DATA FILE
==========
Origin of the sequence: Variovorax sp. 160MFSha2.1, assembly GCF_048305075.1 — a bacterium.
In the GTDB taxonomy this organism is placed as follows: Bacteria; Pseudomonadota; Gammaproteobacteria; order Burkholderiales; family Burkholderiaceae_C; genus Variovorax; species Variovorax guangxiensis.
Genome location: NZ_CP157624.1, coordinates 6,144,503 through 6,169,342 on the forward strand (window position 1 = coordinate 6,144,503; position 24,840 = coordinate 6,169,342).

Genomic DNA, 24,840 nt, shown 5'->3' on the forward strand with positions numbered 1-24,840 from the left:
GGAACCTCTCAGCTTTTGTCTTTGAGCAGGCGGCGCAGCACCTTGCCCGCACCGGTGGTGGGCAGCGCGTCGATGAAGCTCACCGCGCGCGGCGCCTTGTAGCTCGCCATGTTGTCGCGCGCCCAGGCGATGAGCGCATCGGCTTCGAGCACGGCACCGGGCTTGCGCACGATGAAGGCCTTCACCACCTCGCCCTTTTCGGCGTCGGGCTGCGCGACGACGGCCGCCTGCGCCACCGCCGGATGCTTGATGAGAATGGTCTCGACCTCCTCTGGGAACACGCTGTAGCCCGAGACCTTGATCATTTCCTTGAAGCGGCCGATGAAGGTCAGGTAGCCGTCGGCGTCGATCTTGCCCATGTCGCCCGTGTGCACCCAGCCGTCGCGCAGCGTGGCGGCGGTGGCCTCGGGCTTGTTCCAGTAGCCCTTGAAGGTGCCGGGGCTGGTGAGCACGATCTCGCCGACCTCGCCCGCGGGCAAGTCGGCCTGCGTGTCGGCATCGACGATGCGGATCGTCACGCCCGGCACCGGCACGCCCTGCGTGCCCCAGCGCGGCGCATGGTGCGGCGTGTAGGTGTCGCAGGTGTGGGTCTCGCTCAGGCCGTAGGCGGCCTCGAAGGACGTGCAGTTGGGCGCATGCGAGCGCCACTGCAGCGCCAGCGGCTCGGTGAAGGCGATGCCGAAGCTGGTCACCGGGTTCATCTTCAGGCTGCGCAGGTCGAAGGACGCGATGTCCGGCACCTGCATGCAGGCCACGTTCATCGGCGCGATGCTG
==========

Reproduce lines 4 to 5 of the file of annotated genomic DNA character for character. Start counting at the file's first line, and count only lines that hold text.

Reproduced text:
Genomic DNA, 24,840 nt, shown 5'->3' on the forward strand with positions numbered 1-24,840 from the left:
GGAACCTCTCAGCTTTTGTCTTTGAGCAGGCGGCGCAGCACCTTGCCCGCACCGGTGGTGGGCAGCGCGTCGATGAAGCTCACCGCGCGCGGCGCCTTGTAGCTCGCCATGTTGTCGCGCGCCCAGGCGATGAGCGCATCGGCTTCGAGCACGGCACCGGGCTTGCGCACGATGAAGGCCTTCACCACCTCGCCCTTTTCGGCGTCGGGCTGCGCGACGACGGCCGCCTGCGCCACCGCCGGATGCTTGATGAGAATGGTCTCGACCTCCTCTGGGAACACGCTGTAGCCCGAGACCTTGATCATTTCCTTGAAGCGGCCGATGAAGGTCAGGTAGCCGTCGGCGTCGATCTTGCCCATGTCGCCCGTGTGCACCCAGCCGTCGCGCAGCGTGGCGGCGGTGGCCTCGGGCTTGTTCCAGTAGCCCTTGAAGGTGCCGGGGCTGGTGAGCACGATCTCGCCGACCTCGCCCGCGGGCAAGTCGGCCTGCGTGTCGGCATCGACGATGCGGATCGTCACGCCCGGCACCGGCACGCCCTGCGTGCCCCAGCGCGGCGCATGGTGCGGCGTGTAGGTGTCGCAGGTGTGGGTCTCGCTCAGGCCGTAGGCGGCCTCGAAGGACGTGCAGTTGGGCGCATGCGAGCGCCACTGCAGCGCCAGCGGCTCGGTGAAGGCGATGCCGAAGCTGGTCACCGGGTTCATCTTCAGGCTGCGCAGGTCGAAGGACGCGATGTCCGGCACCTGCATGCAGGCCACGTTCATCGGCGCGATGCTG